LAST SEASON – Year 2 of the Chris Collins era ended with exactly the same conference record being posted as in Year 1…6-12. Yet, while the performance in 13-14 was impressive because NU did it with grit, toughness and not a ton of talent, Year 2 is actually much more encouraging for the long run prognosis of the program because you could see young players contributing to wins who appear to have the potential to be really good Big Ten players. Northwestern showed an ability to play a little bit faster at times than we’ve seen in years…NU’s two previous coaches, Bill Carmody and Kevin O’Neill, were both advocates of slower paced basketball on offense, so it’s jarring to see the Cats ever push the ball on the break, but slowly and steadily, Collins is bringing that style to Evanston as he adds players capable of succeeding that way.

Along with talent infusion and style changes, I think Collins has at least started the process of changing the mindset within NU’s program. Last season, I saw more confidence, more belief in the players that they belonged on a Big Ten court and might actually be the better team than I ever recall, even during seasons where Northwestern was competitive (Carmody had some of those). Call it swagger, call it whatever you want, but I think the job Collins’ had to do was about more than simply improving the talent base. He had to change a mindset which has existed for decades in Evanston. That is really, really hard to do. Mark Dantonio is an example we’re all very familiar with and though the challenge he faced wasn’t nearly as difficult as the one Collins has in front of him, I think what he’s done in completely changing the culture around MSU football is an example of the kind of thing Collins is attempting to do in Evanston. Northwestern has no basketball culture in existence. They’ve never made the NCAA Tournament. For most of my life as a follower of the Big Ten, going back to the mid/late 70s, they have been the worst program in the league (this has been true at least 80% of the time over that period, I’d say). That is a LOT for a coach to overcome but I’m seeing signs Collins is getting there. In addition to the 6 wins they registered, they lost 5 games by 5 or less or in OT…turn even three of those in the other direction and you have a .500 conference record, cause for celebration in that program. They’re moving in the right direction. I was very skeptical of the Collins hire when it was made…I thought Carmody had done a good job at that program, with its limitations, and but for some terrible luck probably would have broken through with one or two NCAA appearances. I also questioned Collins himself…Duke assistants have had a very mixed track record at best and I saw no reason to believe that Collins would be an exception. I was likely very wrong about him. I’ve seen enough to believe that. He’s infusing this program with a combination of improved talent and toughness they haven’t had previously. I like the way he’s conducted himself and I think he’s the right guy to get the job done there.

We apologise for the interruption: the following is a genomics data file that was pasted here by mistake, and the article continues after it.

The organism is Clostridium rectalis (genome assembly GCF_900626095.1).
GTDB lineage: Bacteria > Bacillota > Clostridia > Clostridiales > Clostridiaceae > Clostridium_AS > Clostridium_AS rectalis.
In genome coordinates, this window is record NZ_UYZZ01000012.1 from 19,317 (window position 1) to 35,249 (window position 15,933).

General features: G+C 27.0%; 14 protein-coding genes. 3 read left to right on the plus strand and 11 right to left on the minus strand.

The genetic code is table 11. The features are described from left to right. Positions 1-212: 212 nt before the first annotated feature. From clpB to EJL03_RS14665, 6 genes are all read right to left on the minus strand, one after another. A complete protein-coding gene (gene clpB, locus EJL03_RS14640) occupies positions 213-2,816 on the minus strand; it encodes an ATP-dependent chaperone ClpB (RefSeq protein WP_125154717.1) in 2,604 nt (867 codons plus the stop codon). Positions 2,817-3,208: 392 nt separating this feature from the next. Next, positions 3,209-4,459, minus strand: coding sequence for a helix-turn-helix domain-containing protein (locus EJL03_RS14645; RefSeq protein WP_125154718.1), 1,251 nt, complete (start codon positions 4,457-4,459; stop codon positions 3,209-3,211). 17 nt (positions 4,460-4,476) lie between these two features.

Tre Demps is a 6’3″ senior guard who had something of a breakthrough season individually in 14-15. He led NU in scoring at 12.5 ppg on 42/36% shooting. Demps is perhaps one of the bigger examples of the mindset change on offense from Carmody to Collins. Collins isn’t looking for a free for all but he does give his players more room to push the envelope…some of the shots Demps took last year would have gotten him rooted to the pine if Carmody were still around. Yet, Demps finds ways to make enough of those questionable shots to keep him on the court for the current coach. For a team which still can occasionally struggle to score enough points, a guy like Demps who is fearless and capable of going on serious hot streaks is a big positive. For all his aggression, he’s also got just shy of a 2:1 assist to TO ratio, so it doesn’t bleed into his passing or playmaking.

Alex Olah is a 7 foot senior center whom I believe is one of the more underrated guys in the entire conference. Olah averaged 11.7ppg and 6.9 rpg for the Cats as a junior. I think at times he settles for shots away from the rim (he “only” shot 49% overall which isn’t terrible but not where his numbers should be as a big post option) but I also think some of that is frustration coming out of not getting the ball enough from the NU guards. If I were Collins, one of my primary missions over the offseason is making it more of a priority to get Olah the ball on the blocks…I saw way too many occasions where NU’s guards simply weren’t patient enough and if you are fortunate enough to have a 7 footer on your roster who actually can score in the paint, you are handicapping your team if you don’t get him the ball a ton. Defensively, he’s not the most mobile guy but he takes up a lot of space inside and he did average almost 2 blocks per game, so he’s contributing there as well.